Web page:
- Q: Thoughts on share repurchasing? A: I think this economic downturn will represent some extraordinary opportunities for companies that have cash. We are very comfortable with our cash position in the bank.
- Q: How much more expensive of the unibody aluminum shell? A: Many new technologies and features besides just the unibody. As said in the last call, these new products will have high cost at first and will come down over time.
- Q: Can you comment about the pricing of the Mac line? And thoughts about netbooks? A: This particular downturn is not creating a market of cheaper computers. That market has existed. There are parts of that market we choose not to play in. We choose to be in certain segments of the market, and choose not to be in certain segments. Will the downturn drive customers to different cheaper products? I'd be surprised if that happened in large numbers. I think there are a tremendous number of customers that we don't have that would like to and can afford to buy Apple products. We'll see what the ratio of those two are, but we're not tremendously worried. The netbook: not a lot of them getting sold, one of our entrants into that category is the iPhone. Browsing, connectivity, etc... the iPhone is a pretty good solution to that. We'll see how the netbook evolves, and we have some pretty interesting ideas if it does evolve.
- Q: Factors impacting on Mac sales? A: K-12 budget constraints resulted in 7% contraction, customers were delaying purchases due to rumors about the new portables, but saw a considerable rebound in sales.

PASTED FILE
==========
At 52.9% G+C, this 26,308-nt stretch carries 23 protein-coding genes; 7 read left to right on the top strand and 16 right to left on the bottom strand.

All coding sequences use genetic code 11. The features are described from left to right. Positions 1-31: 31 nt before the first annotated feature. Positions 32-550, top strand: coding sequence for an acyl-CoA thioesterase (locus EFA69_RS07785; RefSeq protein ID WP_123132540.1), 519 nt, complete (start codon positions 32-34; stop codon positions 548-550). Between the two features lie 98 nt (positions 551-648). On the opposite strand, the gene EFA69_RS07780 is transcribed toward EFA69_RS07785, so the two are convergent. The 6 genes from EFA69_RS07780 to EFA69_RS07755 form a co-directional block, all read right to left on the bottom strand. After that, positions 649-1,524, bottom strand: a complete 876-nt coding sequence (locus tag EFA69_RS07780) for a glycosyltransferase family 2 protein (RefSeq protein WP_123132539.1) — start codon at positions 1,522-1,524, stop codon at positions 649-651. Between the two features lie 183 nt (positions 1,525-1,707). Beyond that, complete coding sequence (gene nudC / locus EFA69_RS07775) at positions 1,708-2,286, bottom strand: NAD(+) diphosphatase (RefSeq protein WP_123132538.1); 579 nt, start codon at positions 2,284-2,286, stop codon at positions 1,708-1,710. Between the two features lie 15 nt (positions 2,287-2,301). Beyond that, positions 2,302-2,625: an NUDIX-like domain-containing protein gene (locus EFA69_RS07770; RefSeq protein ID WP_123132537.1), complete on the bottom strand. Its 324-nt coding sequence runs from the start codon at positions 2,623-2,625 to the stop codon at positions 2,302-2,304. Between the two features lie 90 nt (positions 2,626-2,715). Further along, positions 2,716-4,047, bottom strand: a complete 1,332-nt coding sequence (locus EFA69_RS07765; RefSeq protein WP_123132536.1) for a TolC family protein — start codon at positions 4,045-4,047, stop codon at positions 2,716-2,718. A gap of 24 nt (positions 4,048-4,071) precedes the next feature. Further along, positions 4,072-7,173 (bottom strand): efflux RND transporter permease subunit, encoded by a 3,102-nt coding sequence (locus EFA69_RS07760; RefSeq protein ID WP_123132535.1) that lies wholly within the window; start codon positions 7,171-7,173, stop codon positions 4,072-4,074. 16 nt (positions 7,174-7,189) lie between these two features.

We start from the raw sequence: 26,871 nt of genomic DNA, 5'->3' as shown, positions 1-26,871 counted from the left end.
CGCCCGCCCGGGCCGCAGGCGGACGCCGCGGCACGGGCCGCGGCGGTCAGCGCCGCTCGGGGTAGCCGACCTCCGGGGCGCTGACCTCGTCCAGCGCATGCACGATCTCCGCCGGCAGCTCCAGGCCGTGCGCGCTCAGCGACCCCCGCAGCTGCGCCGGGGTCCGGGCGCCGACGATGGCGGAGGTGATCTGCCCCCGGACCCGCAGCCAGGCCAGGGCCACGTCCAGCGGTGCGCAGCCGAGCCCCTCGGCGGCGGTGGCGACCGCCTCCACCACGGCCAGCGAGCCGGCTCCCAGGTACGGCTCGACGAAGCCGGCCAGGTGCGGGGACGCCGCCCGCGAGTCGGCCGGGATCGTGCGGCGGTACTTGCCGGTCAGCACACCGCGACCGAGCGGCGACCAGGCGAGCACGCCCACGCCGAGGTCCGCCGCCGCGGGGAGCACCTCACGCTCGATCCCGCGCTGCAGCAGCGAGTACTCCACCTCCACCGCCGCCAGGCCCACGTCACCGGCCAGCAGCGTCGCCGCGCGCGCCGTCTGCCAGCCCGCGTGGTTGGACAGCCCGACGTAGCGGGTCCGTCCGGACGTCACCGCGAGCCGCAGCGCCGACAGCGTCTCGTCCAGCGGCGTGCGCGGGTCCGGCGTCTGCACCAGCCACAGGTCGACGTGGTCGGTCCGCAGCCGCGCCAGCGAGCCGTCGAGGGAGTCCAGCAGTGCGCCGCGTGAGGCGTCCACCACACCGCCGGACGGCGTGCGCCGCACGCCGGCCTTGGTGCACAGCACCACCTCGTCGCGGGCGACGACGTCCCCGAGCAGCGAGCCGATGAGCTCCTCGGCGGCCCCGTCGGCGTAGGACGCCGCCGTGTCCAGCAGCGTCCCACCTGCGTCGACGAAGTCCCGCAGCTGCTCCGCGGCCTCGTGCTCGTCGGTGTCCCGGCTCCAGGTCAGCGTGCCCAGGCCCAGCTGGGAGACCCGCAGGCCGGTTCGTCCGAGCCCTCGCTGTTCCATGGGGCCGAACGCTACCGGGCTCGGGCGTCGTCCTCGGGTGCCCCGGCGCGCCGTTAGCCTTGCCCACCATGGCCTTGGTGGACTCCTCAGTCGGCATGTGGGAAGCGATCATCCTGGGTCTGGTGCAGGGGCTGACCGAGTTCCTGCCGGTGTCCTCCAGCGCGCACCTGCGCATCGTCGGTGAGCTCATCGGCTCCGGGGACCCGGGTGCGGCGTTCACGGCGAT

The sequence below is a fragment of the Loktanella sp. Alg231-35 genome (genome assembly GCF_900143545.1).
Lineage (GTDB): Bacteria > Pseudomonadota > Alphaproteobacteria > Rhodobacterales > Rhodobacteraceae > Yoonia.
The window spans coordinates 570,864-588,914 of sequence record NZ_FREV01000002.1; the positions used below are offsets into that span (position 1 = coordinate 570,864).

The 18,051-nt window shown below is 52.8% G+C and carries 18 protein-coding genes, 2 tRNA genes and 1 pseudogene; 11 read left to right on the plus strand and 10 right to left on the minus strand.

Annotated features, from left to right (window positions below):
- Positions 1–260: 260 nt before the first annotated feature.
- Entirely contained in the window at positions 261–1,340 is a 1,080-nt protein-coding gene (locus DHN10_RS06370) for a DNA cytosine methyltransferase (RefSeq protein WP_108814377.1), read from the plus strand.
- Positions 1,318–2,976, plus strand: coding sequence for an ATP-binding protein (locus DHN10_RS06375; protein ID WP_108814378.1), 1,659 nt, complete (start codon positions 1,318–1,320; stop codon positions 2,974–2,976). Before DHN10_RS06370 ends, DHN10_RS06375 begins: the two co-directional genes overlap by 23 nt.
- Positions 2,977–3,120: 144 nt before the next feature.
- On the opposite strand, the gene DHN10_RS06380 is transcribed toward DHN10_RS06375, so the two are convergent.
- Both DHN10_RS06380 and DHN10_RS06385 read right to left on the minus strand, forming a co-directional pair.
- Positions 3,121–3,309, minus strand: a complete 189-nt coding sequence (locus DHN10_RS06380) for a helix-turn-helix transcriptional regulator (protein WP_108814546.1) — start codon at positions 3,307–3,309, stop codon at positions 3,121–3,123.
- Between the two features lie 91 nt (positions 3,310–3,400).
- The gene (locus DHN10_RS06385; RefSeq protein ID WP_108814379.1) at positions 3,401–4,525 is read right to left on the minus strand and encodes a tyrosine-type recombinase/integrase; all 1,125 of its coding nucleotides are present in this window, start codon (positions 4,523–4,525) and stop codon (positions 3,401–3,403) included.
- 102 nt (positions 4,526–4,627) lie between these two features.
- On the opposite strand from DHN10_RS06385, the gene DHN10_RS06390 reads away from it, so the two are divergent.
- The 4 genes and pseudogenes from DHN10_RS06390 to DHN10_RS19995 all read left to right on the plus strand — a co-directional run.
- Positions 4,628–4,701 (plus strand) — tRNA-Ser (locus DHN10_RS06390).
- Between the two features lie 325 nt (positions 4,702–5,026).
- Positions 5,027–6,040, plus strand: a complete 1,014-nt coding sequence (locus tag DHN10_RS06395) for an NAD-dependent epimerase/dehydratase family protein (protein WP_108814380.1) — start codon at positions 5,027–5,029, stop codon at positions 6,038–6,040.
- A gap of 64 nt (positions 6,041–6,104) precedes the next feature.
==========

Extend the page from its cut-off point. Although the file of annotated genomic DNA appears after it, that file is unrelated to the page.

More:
- Q: In 2009, with more competition, how do you think of your roadmap? A: We have to be the best, and I think we have to not leave a price umbrella underneath us, and we are working hard to fulfill both of those goals. Great partner in AT&T, together, I think we're both very committed at making the iPhone a great value for customers next year and beyond.
- Q: Cheaper Macs? A: We chose not to server a certain customer base. We don't know how to make a $500 computer that's not a piece of junk. Our DNA will not allow us to ship that. We can continue to deliver value to customers we do choose to serve.
- Q: How are you thinking about Apple TV and digital living room opportunity? A: I think the whole category is still a hobby right now. And I don't think anyone's succeeded yet. Given the economic conditions, I continue to believe it will be a hobby in 2009.
- Q: Tablet and touchscreens? When you look at tablet computing, does that get to be a more attractive opportunity? A: I think we have such creative people that are looking at a lot of things, but can't talk about products we're working on.